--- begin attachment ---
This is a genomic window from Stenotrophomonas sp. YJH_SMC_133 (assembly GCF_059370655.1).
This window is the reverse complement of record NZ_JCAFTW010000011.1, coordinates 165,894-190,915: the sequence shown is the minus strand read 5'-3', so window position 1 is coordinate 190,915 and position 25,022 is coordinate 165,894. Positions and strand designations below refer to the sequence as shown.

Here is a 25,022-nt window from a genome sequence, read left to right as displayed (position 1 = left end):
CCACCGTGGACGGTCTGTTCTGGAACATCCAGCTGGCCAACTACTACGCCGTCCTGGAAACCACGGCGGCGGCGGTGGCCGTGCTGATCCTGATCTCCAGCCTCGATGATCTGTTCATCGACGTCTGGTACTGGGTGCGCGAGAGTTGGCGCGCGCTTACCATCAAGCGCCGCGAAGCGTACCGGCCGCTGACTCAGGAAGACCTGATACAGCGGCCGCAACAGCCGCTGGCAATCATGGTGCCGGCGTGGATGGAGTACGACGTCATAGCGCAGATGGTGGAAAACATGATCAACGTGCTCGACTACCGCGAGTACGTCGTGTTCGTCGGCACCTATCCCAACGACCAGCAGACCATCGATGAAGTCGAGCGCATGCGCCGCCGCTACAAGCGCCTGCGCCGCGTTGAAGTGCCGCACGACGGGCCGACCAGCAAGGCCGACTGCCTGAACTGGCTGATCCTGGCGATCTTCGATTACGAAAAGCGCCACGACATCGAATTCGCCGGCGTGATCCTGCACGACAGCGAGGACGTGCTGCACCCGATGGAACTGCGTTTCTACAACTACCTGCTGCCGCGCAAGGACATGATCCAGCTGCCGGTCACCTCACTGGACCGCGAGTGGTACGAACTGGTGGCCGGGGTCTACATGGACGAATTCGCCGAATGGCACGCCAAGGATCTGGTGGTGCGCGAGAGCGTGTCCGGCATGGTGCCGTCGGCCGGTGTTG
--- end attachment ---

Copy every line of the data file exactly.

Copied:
This is a genomic window from Stenotrophomonas sp. YJH_SMC_133 (assembly GCF_059370655.1).
This window is the reverse complement of record NZ_JCAFTW010000011.1, coordinates 165,894-190,915: the sequence shown is the minus strand read 5'-3', so window position 1 is coordinate 190,915 and position 25,022 is coordinate 165,894. Positions and strand designations below refer to the sequence as shown.

Here is a 25,022-nt window from a genome sequence, read left to right as displayed (position 1 = left end):
CCACCGTGGACGGTCTGTTCTGGAACATCCAGCTGGCCAACTACTACGCCGTCCTGGAAACCACGGCGGCGGCGGTGGCCGTGCTGATCCTGATCTCCAGCCTCGATGATCTGTTCATCGACGTCTGGTACTGGGTGCGCGAGAGTTGGCGCGCGCTTACCATCAAGCGCCGCGAAGCGTACCGGCCGCTGACTCAGGAAGACCTGATACAGCGGCCGCAACAGCCGCTGGCAATCATGGTGCCGGCGTGGATGGAGTACGACGTCATAGCGCAGATGGTGGAAAACATGATCAACGTGCTCGACTACCGCGAGTACGTCGTGTTCGTCGGCACCTATCCCAACGACCAGCAGACCATCGATGAAGTCGAGCGCATGCGCCGCCGCTACAAGCGCCTGCGCCGCGTTGAAGTGCCGCACGACGGGCCGACCAGCAAGGCCGACTGCCTGAACTGGCTGATCCTGGCGATCTTCGATTACGAAAAGCGCCACGACATCGAATTCGCCGGCGTGATCCTGCACGACAGCGAGGACGTGCTGCACCCGATGGAACTGCGTTTCTACAACTACCTGCTGCCGCGCAAGGACATGATCCAGCTGCCGGTCACCTCACTGGACCGCGAGTGGTACGAACTGGTGGCCGGGGTCTACATGGACGAATTCGCCGAATGGCACGCCAAGGATCTGGTGGTGCGCGAGAGCGTGTCCGGCATGGTGCCGTCGGCCGGTGTTG